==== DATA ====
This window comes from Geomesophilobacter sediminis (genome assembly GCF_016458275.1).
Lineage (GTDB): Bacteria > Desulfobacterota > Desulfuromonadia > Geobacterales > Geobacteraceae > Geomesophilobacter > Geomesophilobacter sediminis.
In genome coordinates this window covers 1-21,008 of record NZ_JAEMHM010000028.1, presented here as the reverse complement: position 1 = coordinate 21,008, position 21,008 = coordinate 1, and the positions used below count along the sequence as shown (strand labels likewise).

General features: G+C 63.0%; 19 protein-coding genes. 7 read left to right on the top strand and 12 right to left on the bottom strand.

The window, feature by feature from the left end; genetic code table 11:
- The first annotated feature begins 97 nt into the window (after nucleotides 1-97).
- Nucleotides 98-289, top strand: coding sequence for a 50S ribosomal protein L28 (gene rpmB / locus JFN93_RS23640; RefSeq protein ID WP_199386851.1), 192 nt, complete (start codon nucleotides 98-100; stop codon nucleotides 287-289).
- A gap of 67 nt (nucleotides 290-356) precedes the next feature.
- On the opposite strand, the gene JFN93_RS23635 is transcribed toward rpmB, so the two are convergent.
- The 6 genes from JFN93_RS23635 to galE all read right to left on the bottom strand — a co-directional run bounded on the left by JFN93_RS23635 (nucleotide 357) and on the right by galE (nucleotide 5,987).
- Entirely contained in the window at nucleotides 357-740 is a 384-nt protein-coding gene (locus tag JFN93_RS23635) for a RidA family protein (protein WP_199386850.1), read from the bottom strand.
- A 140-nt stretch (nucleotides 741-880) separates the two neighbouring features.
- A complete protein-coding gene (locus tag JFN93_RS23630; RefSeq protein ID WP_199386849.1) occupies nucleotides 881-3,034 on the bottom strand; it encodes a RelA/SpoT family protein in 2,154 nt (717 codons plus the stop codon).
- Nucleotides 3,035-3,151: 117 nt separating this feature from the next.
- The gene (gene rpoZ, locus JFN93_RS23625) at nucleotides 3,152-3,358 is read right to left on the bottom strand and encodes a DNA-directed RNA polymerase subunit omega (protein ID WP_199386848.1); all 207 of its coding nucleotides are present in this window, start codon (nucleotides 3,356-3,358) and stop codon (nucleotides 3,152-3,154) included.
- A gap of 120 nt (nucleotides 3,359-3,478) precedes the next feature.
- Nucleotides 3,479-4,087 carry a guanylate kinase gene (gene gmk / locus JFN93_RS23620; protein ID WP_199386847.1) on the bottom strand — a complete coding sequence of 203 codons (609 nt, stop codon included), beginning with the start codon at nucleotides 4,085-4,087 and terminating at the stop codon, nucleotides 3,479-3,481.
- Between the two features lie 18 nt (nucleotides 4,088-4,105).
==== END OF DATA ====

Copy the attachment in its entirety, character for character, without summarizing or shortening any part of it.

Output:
This window comes from Geomesophilobacter sediminis (genome assembly GCF_016458275.1).
Lineage (GTDB): Bacteria > Desulfobacterota > Desulfuromonadia > Geobacterales > Geobacteraceae > Geomesophilobacter > Geomesophilobacter sediminis.
In genome coordinates this window covers 1-21,008 of record NZ_JAEMHM010000028.1, presented here as the reverse complement: position 1 = coordinate 21,008, position 21,008 = coordinate 1, and the positions used below count along the sequence as shown (strand labels likewise).

General features: G+C 63.0%; 19 protein-coding genes. 7 read left to right on the top strand and 12 right to left on the bottom strand.

The window, feature by feature from the left end; genetic code table 11:
- The first annotated feature begins 97 nt into the window (after nucleotides 1-97).
- Nucleotides 98-289, top strand: coding sequence for a 50S ribosomal protein L28 (gene rpmB / locus JFN93_RS23640; RefSeq protein ID WP_199386851.1), 192 nt, complete (start codon nucleotides 98-100; stop codon nucleotides 287-289).
- A gap of 67 nt (nucleotides 290-356) precedes the next feature.
- On the opposite strand, the gene JFN93_RS23635 is transcribed toward rpmB, so the two are convergent.
- The 6 genes from JFN93_RS23635 to galE all read right to left on the bottom strand — a co-directional run bounded on the left by JFN93_RS23635 (nucleotide 357) and on the right by galE (nucleotide 5,987).
- Entirely contained in the window at nucleotides 357-740 is a 384-nt protein-coding gene (locus tag JFN93_RS23635) for a RidA family protein (protein WP_199386850.1), read from the bottom strand.
- A 140-nt stretch (nucleotides 741-880) separates the two neighbouring features.
- A complete protein-coding gene (locus tag JFN93_RS23630; RefSeq protein ID WP_199386849.1) occupies nucleotides 881-3,034 on the bottom strand; it encodes a RelA/SpoT family protein in 2,154 nt (717 codons plus the stop codon).
- Nucleotides 3,035-3,151: 117 nt separating this feature from the next.
- The gene (gene rpoZ, locus JFN93_RS23625) at nucleotides 3,152-3,358 is read right to left on the bottom strand and encodes a DNA-directed RNA polymerase subunit omega (protein ID WP_199386848.1); all 207 of its coding nucleotides are present in this window, start codon (nucleotides 3,356-3,358) and stop codon (nucleotides 3,152-3,154) included.
- A gap of 120 nt (nucleotides 3,359-3,478) precedes the next feature.
- Nucleotides 3,479-4,087 carry a guanylate kinase gene (gene gmk / locus JFN93_RS23620; protein ID WP_199386847.1) on the bottom strand — a complete coding sequence of 203 codons (609 nt, stop codon included), beginning with the start codon at nucleotides 4,085-4,087 and terminating at the stop codon, nucleotides 3,479-3,481.
- Between the two features lie 18 nt (nucleotides 4,088-4,105).